Inclusion Safety in Practice

To kick off this series, Tim and Junior will talk about what it means to behave until you believe as a principle, behaviors and environments that foster inclusion safety, the difference between bonding and bridging, and give you specific, real ways to create an environment of inclusion.

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Episode Show Notes

In today's episode, we're kicking off a new four-part series on the Change Management Principle, Behave Until You Believe. These episodes are focused on the practical application of each of the four stages of psychological safety and focus on the key principles and behaviors that will help you foster an environment of high psychological safety. To kick off this series, Tim and Junior will talk about what it means to behave until you believe as a principle, behaviors and environments that foster inclusion safety, the difference between bonding and bridging, and give you specific, real ways to create an environment of inclusion.

The goal of transformation (03:36) If we aspire to transform ourselves and our organizations, we must be willing to change our behavior. Tim and Junior set the stage and explain why this cultural goal, as daunting as it is, is essential for organizational well-being and growth.

Why the traditional approach to transformation is broken (05:12) Tim and Junior present the traditional, linear approach to cultural transformation, which is achieved through three categories and five stages. Those stages are (1) awareness, (2) understanding, (3) appreciation, (4) belief, (5) behavior.

What does it mean to behave until you believe? (10:50) In order to achieve transformation both personally and professionally, you need awareness, but you should work on behavior simultaneously. As Richard Pascale once wrote: “People are more likely to act their way into a new way of thinking than think their way into a new way of acting.”

Increase inclusion through bridging, not just bonding (28:10) While it may be easier to bond with people who are similar to you, inclusion comes through bridging the gaps with people who aren't like you. Unless we close the distance, our relationships stay superficial and transactional. Tim and Junior share three ways to put this theory into practice.

Be the first mover and share your story (30:52) One of the best ways to close the gap between yourself and a colleague is to learn more about them, and one of the best ways to learn more about them is through asking them to share their story.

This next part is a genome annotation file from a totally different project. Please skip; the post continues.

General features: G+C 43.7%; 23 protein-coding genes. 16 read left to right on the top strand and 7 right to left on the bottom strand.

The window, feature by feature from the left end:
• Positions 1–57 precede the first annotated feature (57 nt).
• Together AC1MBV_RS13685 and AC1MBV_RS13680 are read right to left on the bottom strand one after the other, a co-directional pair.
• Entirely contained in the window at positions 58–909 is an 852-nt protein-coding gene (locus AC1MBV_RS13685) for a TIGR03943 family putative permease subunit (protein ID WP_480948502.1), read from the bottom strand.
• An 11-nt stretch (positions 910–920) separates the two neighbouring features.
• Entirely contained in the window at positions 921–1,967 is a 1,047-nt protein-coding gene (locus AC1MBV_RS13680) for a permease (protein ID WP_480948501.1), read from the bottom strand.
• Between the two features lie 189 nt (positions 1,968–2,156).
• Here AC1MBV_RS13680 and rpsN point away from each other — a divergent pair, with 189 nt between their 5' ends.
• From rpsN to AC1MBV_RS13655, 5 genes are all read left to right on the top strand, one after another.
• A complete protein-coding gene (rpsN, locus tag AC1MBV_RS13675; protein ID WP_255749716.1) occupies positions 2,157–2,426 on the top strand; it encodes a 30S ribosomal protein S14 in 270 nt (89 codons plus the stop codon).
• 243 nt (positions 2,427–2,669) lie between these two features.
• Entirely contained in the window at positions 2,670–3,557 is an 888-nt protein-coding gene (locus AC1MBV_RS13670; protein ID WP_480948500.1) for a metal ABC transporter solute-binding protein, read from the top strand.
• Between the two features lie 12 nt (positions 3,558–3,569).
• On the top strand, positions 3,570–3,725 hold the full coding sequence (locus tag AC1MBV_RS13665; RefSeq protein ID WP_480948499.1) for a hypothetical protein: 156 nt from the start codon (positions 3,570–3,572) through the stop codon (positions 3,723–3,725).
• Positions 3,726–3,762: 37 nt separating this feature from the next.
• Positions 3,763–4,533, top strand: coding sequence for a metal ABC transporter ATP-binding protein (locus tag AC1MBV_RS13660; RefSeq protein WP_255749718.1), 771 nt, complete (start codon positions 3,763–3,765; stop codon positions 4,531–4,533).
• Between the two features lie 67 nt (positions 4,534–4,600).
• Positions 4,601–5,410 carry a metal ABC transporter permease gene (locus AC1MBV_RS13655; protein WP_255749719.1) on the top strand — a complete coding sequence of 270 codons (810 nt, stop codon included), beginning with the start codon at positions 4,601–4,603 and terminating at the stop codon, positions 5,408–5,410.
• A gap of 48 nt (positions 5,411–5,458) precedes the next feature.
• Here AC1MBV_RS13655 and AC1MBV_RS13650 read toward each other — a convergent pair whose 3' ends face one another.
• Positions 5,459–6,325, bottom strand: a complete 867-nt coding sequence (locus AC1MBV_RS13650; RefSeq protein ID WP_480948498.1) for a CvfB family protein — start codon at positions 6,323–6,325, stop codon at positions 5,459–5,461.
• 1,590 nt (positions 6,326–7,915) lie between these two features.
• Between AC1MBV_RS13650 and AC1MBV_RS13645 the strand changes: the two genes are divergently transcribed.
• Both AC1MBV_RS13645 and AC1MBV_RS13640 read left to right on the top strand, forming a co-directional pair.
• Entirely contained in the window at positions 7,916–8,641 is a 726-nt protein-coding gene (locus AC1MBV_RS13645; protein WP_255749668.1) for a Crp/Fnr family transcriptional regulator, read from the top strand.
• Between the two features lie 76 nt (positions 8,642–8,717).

Ask twice as much as you tell (39:32) Each of us has a personal inquiry and advocacy ratio. Ask yourself: "Am I in inquiry mode right now, or am I in advocacy mode right now?"

Express gratitude and appreciation (44:30) Are you showing gratitude and appreciation not just for performance in a team setting, but for effort? And remember: Silent gratitude isn't much use to anyone.

Important Links
Psychological Safety Behavioral Guide

Episode Transcript

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0:00:02.1 Producer: Welcome back, Culture by Design listeners. It's Freddy, one of the producers of the podcast. In today's episode, we're kicking off a new four-part series on the Change Management Principle, Behave Until You Believe. These episodes are focused on the practical application of each of the four stages of psychological safety, a focus on the key principles and behaviors that will help you foster an environment of high psychological safety. To kick off this series, Tim and Junior will talk about what it means to behave until you believe as a principle, then move into Stage 1, and behaviors and environments that foster inclusion safety, the difference between bonding and bridging, and give you specific and actual ways you can create an environment of inclusion. As always, this episode's show notes can be found at leaderfactor.com/podcast. That includes a link to our free Psychological Safety Behavioral Guide with over 100 practical behaviors to improve psychological safety and culture. Thanks again for listening. Enjoy today's episode on behaviors that foster inclusion safety.

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0:01:13.0 Junior: Welcome back, everyone, to Culture by Design. My name is Junior. I'm here with Dr. Tim Clark. And today we'll be discussing Behave Until You Believe focusing on inclusion, and we'll dig into that title and why it is the way that it is. Tim, how are you? 

0:01:27.1 Tim: Oh, great, Junior. I'm looking forward to this conversation. This is a very, very important principle.

0:01:32.3 Junior: Yeah, you and me both. I've been thinking about this the last few days as we've prepared for today's episode, and there are a lot of really interesting things today. We've got some really good quotes in here that I'm excited to get into today. So today we'll be talking, or introducing rather, a four-part series. And we're calling this series Behave Until You Believe, and we'll talk about why. We're going to discuss behavioral change at the individual and the organizational level, and why acting and not thinking is what will help us achieve transformation. So in each of these four episodes, we'll share two or three of our top picks from the Four Stages Behavioral Guide as actions we can take to "behave until we believe" across the four stages. So, Tim, in a general sense, why are we spending time here? Why is this important?